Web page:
Remember a few years ago, when there were all these books that tried to explain the history of everything in terms of some seemingly minor subject, like “Cod” or “Salt”? I think it’s time to apply this publishing trope to neuroscience: we need a book on dopamine. That damn neurotransmitter is everywhere. Now it’s even being hailed as an orgasm accelerator:
Abundant evidence points to dopamine as the key neurotransmitter involved in stimulating orgasm in humans. Thus, administration of the dopamine precursor L-dopa, dopaminergic agonists (e.g. apomorphine), dopamine releasers (e.g. amphetamine), or dopamine reuptake inhibitors (e.g. cocaine or bupropion) facilitate the expression of orgasm in men and women. Conversely, administration of antipsychotics impair orgasm, by blocking postsynaptic dopamine receptors (see Komisaruk et al., 2006).
Dopamine-synthesising neurons that originate in the lower brainstem (specifically the ventral tegmental area) are activated during ejaculation in men, as measured by PET imaging (Holstege et al., 2003).
A major projection of the dopamine neuron axon terminals is to the nucleus accumbens of the forebrain. This nucleus is activated during orgasm in women, as measured by fMRI (Komisaruk et al., 2004).
Thus, activation of the dopaminergic system of the brain evidently participates in the production of orgasm in women and men, on the basis of pharmacological functional brain imaging, and neuroanatomical studies. Consistent with this role of dopamine, hypersexuality has been reported in cases of Parkinsonism treated with dopamine precursor or agonist drugs (Bowers et al., 1971). Acute administration of drugs that increase dopaminergic activity only occasionally induces orgasm in the absence of other factors. However, intravenous injection of cocaine, which rapidly increases the release of dopamine at its neuronal terminals in the forebrain, can induce the ‘cocaine rush’ that individuals report as feeling similar to genital orgasm (Miller & Gold, 1988)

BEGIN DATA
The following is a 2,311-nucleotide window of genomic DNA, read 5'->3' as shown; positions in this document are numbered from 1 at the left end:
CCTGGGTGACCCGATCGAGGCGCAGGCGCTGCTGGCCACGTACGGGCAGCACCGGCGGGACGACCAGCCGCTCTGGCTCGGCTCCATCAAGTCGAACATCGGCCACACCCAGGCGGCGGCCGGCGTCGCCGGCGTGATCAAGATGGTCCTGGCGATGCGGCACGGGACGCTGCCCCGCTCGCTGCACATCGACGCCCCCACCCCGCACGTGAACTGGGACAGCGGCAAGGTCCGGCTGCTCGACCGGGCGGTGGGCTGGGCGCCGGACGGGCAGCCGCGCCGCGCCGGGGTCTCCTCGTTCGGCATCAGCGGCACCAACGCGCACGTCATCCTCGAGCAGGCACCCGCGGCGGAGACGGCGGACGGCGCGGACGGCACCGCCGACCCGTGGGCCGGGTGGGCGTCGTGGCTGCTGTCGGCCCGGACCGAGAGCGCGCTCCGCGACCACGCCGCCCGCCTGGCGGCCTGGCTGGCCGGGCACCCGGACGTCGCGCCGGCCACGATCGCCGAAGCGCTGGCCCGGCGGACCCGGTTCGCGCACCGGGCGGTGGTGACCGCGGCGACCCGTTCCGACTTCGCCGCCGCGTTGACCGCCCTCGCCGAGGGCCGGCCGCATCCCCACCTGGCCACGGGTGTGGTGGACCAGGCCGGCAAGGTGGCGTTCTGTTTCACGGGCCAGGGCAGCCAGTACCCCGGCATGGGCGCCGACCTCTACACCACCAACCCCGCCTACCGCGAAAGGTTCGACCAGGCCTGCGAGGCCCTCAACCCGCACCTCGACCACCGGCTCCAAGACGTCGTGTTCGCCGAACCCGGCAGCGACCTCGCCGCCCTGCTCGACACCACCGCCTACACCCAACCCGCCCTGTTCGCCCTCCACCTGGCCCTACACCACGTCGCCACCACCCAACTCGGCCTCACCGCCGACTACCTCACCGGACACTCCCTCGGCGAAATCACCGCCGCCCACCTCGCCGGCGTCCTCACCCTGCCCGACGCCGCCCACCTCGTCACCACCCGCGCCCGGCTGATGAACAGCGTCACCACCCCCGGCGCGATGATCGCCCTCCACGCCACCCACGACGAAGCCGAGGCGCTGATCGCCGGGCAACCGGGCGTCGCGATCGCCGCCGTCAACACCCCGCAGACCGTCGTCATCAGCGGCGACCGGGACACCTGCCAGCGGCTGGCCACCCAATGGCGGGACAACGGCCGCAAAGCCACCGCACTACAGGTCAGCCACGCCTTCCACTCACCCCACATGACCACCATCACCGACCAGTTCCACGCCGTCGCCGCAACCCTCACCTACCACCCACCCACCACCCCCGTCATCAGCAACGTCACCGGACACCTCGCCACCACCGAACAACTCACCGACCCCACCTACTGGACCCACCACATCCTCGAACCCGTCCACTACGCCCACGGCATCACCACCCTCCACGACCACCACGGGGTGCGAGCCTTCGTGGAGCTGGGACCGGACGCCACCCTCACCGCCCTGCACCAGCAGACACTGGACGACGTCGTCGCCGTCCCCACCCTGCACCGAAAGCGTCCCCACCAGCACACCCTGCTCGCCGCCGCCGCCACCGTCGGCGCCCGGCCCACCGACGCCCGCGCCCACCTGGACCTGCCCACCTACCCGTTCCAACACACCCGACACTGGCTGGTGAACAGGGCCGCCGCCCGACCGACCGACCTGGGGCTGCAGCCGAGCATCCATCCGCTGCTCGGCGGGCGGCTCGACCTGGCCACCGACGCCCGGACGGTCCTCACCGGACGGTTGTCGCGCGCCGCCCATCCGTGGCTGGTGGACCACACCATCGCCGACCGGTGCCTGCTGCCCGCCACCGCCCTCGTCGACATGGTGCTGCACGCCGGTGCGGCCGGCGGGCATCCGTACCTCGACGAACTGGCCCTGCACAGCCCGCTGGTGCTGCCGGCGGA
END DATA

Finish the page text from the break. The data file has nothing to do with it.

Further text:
Serotonin, by the way, is an orgasm brake, which is why SSRI’s often interfere with sex drive. But perhaps you can compensate for that neurotransmitter decrease with a little novelty (dopamine receptors love kinky new stuff). Here’s the NY Times:
Using laboratory studies, real-world experiments and even brain-scan data, scientists can now offer long-married couples a simple prescription for rekindling the romantic love that brought them together in the first place. The solution? Reinventing date night.
Rather than visiting the same familiar haunts and dining with the same old friends, couples need to tailor their date nights around new and different activities that they both enjoy, says Arthur Aron, a professor of social psychology at the State University of New York at Stony Brook. The goal is to find ways to keep injecting novelty into the relationship. The activity can be as simple as trying a new restaurant or something a little more unusual or thrilling — like taking an art class or going to an amusement park.